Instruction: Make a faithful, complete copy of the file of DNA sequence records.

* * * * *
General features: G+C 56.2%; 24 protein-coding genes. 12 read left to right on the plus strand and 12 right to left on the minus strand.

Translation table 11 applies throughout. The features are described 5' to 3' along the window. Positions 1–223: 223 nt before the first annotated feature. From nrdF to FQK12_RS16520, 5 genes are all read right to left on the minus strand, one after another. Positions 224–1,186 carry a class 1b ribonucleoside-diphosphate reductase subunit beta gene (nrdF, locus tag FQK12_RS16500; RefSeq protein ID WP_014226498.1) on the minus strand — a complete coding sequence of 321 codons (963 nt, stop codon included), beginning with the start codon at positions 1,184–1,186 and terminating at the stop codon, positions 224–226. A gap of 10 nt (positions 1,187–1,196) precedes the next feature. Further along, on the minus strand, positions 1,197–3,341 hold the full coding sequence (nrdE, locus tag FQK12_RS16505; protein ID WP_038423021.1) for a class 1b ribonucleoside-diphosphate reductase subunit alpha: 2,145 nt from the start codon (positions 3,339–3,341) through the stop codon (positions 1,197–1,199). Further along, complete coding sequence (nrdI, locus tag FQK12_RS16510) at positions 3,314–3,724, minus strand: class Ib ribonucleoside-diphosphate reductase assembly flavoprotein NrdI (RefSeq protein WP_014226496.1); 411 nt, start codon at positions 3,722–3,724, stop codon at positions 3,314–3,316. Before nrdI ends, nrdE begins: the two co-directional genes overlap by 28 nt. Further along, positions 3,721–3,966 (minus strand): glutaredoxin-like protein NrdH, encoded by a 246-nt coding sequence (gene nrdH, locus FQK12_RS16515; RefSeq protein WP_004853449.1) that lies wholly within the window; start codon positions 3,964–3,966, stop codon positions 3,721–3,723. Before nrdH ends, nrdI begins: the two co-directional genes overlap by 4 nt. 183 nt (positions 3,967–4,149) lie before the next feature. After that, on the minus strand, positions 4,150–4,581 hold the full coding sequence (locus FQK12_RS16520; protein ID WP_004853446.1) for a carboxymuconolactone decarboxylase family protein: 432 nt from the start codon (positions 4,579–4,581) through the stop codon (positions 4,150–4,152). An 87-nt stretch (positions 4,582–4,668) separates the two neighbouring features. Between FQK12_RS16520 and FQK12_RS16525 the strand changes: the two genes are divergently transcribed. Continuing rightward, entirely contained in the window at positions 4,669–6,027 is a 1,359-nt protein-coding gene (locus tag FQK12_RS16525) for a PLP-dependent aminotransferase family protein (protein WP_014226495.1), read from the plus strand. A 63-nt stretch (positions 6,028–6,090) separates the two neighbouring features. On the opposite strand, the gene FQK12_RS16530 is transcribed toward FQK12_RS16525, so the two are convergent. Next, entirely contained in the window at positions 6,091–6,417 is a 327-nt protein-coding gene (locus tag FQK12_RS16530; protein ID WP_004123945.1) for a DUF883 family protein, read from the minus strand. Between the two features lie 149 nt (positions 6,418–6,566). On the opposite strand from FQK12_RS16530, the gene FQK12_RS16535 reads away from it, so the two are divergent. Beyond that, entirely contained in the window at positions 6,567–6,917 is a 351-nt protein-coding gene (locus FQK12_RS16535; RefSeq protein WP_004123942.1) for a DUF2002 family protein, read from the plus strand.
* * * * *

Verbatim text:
General features: G+C 56.2%; 24 protein-coding genes. 12 read left to right on the plus strand and 12 right to left on the minus strand.

Translation table 11 applies throughout. The features are described 5' to 3' along the window. Positions 1–223: 223 nt before the first annotated feature. From nrdF to FQK12_RS16520, 5 genes are all read right to left on the minus strand, one after another. Positions 224–1,186 carry a class 1b ribonucleoside-diphosphate reductase subunit beta gene (nrdF, locus tag FQK12_RS16500; RefSeq protein ID WP_014226498.1) on the minus strand — a complete coding sequence of 321 codons (963 nt, stop codon included), beginning with the start codon at positions 1,184–1,186 and terminating at the stop codon, positions 224–226. A gap of 10 nt (positions 1,187–1,196) precedes the next feature. Further along, on the minus strand, positions 1,197–3,341 hold the full coding sequence (nrdE, locus tag FQK12_RS16505; protein ID WP_038423021.1) for a class 1b ribonucleoside-diphosphate reductase subunit alpha: 2,145 nt from the start codon (positions 3,339–3,341) through the stop codon (positions 1,197–1,199). Further along, complete coding sequence (nrdI, locus tag FQK12_RS16510) at positions 3,314–3,724, minus strand: class Ib ribonucleoside-diphosphate reductase assembly flavoprotein NrdI (RefSeq protein WP_014226496.1); 411 nt, start codon at positions 3,722–3,724, stop codon at positions 3,314–3,316. Before nrdI ends, nrdE begins: the two co-directional genes overlap by 28 nt. Further along, positions 3,721–3,966 (minus strand): glutaredoxin-like protein NrdH, encoded by a 246-nt coding sequence (gene nrdH, locus FQK12_RS16515; RefSeq protein WP_004853449.1) that lies wholly within the window; start codon positions 3,964–3,966, stop codon positions 3,721–3,723. Before nrdH ends, nrdI begins: the two co-directional genes overlap by 4 nt. 183 nt (positions 3,967–4,149) lie before the next feature. After that, on the minus strand, positions 4,150–4,581 hold the full coding sequence (locus FQK12_RS16520; protein ID WP_004853446.1) for a carboxymuconolactone decarboxylase family protein: 432 nt from the start codon (positions 4,579–4,581) through the stop codon (positions 4,150–4,152). An 87-nt stretch (positions 4,582–4,668) separates the two neighbouring features. Between FQK12_RS16520 and FQK12_RS16525 the strand changes: the two genes are divergently transcribed. Continuing rightward, entirely contained in the window at positions 4,669–6,027 is a 1,359-nt protein-coding gene (locus tag FQK12_RS16525) for a PLP-dependent aminotransferase family protein (protein WP_014226495.1), read from the plus strand. A 63-nt stretch (positions 6,028–6,090) separates the two neighbouring features. On the opposite strand, the gene FQK12_RS16530 is transcribed toward FQK12_RS16525, so the two are convergent. Next, entirely contained in the window at positions 6,091–6,417 is a 327-nt protein-coding gene (locus tag FQK12_RS16530; protein ID WP_004123945.1) for a DUF883 family protein, read from the minus strand. Between the two features lie 149 nt (positions 6,418–6,566). On the opposite strand from FQK12_RS16530, the gene FQK12_RS16535 reads away from it, so the two are divergent. Beyond that, entirely contained in the window at positions 6,567–6,917 is a 351-nt protein-coding gene (locus FQK12_RS16535; RefSeq protein WP_004123942.1) for a DUF2002 family protein, read from the plus strand.